So far, 25 signatories have signed up for the mandatory binding arbitration mechanism provided for in the MLI: Andorra, Australia, Austria, Belgium, Canada, Fiji, Finland, France, Germany, Greece, Ireland, Italy, Liechtenstein, Luxembourg, Malta, the Netherlands, New Zealand, Portugal, Singapore, Slovenia, Spain, Sweden, Switzerland and the United Kingdom. It is expected that arbitration will be introduced in over 150 existing treaties, with most countries opting for the final offer arbitration mechanism (also referred to as “baseball arbitration”). Signatories can modify their MLI Positions until ratification and are required to notify subsequent changes to their MLI position to the OECD before they can become effective. Therefore, additional jurisdictions can choose to introduce mandatory arbitration in their treaties at a later date.
The Multilateral Instrument will only enter into force three months after five countries have ratified, accepted or approved it. Once ratified, the MLI provisions chosen can potentially apply to all the Covered Tax Agreements specified by the countries, although a specific Covered Tax Agreement will only enter into force after the parties to that treaty have ratified the MLI. The OECD expects the first modifications to covered treaties to become effective during the course of next year.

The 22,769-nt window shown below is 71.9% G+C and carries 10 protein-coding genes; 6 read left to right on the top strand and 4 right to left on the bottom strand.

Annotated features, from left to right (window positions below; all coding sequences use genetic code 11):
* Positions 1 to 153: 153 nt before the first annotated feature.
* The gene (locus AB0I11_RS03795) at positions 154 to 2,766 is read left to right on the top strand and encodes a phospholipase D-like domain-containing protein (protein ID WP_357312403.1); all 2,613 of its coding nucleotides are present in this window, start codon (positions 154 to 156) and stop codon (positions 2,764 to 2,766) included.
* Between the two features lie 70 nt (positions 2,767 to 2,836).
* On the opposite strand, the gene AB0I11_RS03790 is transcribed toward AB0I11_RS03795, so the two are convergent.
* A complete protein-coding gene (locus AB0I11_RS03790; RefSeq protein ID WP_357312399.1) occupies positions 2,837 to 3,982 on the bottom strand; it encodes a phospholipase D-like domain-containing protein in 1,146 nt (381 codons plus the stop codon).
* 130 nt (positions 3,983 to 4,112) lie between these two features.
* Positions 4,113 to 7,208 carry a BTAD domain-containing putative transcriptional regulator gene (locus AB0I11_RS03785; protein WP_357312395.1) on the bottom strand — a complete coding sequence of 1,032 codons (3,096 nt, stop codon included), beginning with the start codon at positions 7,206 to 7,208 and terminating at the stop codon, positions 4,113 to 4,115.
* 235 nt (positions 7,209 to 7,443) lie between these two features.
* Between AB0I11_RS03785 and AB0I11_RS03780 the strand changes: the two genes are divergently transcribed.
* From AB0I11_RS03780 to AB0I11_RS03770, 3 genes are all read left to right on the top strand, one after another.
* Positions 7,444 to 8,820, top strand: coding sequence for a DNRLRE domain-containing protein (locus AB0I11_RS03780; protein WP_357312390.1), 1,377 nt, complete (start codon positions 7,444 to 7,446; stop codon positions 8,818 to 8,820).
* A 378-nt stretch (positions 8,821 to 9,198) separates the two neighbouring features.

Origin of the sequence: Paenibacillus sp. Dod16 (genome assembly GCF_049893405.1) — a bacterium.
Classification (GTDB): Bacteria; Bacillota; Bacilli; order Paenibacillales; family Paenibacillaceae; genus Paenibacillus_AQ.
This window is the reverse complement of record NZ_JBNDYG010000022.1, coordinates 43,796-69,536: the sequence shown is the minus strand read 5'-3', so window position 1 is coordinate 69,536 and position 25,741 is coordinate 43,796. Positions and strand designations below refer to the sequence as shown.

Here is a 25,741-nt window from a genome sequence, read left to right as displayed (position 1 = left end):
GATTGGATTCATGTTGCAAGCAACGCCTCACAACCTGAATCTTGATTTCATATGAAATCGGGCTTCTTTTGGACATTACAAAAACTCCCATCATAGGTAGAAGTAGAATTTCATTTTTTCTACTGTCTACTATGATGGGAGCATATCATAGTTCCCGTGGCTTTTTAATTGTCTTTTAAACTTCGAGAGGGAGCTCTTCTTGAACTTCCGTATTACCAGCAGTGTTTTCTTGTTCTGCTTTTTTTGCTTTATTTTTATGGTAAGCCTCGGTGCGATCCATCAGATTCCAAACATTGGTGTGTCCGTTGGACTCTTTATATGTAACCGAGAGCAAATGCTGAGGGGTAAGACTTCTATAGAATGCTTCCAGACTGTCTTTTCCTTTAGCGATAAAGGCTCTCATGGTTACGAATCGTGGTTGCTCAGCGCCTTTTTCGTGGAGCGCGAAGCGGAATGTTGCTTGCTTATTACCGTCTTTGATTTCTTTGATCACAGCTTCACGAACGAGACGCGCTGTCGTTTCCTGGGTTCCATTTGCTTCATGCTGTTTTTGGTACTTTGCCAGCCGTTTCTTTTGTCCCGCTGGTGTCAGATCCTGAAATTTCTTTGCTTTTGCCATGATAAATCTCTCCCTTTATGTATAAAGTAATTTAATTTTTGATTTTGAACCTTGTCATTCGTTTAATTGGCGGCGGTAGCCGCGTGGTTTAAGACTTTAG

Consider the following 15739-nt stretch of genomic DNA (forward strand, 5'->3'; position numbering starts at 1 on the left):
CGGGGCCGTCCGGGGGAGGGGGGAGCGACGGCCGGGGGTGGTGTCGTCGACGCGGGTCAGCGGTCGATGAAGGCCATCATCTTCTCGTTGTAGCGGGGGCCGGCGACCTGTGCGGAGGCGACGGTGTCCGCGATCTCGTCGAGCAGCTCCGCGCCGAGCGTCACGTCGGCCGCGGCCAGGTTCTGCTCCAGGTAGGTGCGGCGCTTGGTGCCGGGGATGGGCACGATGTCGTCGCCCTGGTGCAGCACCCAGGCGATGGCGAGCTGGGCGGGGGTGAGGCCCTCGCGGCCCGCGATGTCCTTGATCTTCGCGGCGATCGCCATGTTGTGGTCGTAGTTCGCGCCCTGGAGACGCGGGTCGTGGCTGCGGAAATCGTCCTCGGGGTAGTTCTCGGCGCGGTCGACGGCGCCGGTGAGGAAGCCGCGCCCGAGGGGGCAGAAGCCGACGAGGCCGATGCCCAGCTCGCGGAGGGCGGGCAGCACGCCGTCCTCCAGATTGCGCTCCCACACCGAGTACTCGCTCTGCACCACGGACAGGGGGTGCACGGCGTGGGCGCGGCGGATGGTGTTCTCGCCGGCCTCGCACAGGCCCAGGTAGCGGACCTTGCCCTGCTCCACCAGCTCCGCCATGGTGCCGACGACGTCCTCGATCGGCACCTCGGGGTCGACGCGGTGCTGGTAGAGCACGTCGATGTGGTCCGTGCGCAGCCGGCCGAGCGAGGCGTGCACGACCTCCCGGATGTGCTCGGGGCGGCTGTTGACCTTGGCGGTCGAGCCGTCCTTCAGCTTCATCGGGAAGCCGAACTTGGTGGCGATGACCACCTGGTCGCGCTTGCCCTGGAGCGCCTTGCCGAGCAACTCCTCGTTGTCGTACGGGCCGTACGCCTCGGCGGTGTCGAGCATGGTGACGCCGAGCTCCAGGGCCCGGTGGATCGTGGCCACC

The MLI does not override or amend existing bilateral tax treaties – as an amending protocol does – but is applied alongside the Covered Tax Agreements, modifying their application in order to implement BEPS measures. Even if there is no domestic legal requirement to prepare consolidated texts of modified treaties, jurisdictions may choose to prepare consolidated versions. Meanwhile, the OECD is developing toolsto facilitate the application of the MLI to existing treaties.
Implementation of the four BEPS minimum standards (two of which – on treaty shopping and dispute resolution – are relevant in the context of the MLI) is subject to peer review. Members of the Inclusive Framework for BEPS Implementation have committed to implementing the minimum standards and are subject to the peer reviews. The first report on compliance with the minimum standard to address treaty shopping contained in Action 6 is expected to be issued by January 1, 2019. In order to meet the minimum standard on time, the countries signing the MLI may have to accelerate the ratification process.
The MLI is open for signature by all other jurisdictions, some of which are currently working to prepare for signature
EU Tax Centre comment
The signing of the MLI is a historic step in the fight against treaty abuse and treaty shopping, but also with regard to best practices in the area of dispute resolution. The practical effects of its implementation will depend on the choices and reservations made by the signatories and how tax administrations apply the new provisions in practice. The tools and resources to be developed by the OECD will likely be an essential part of that process.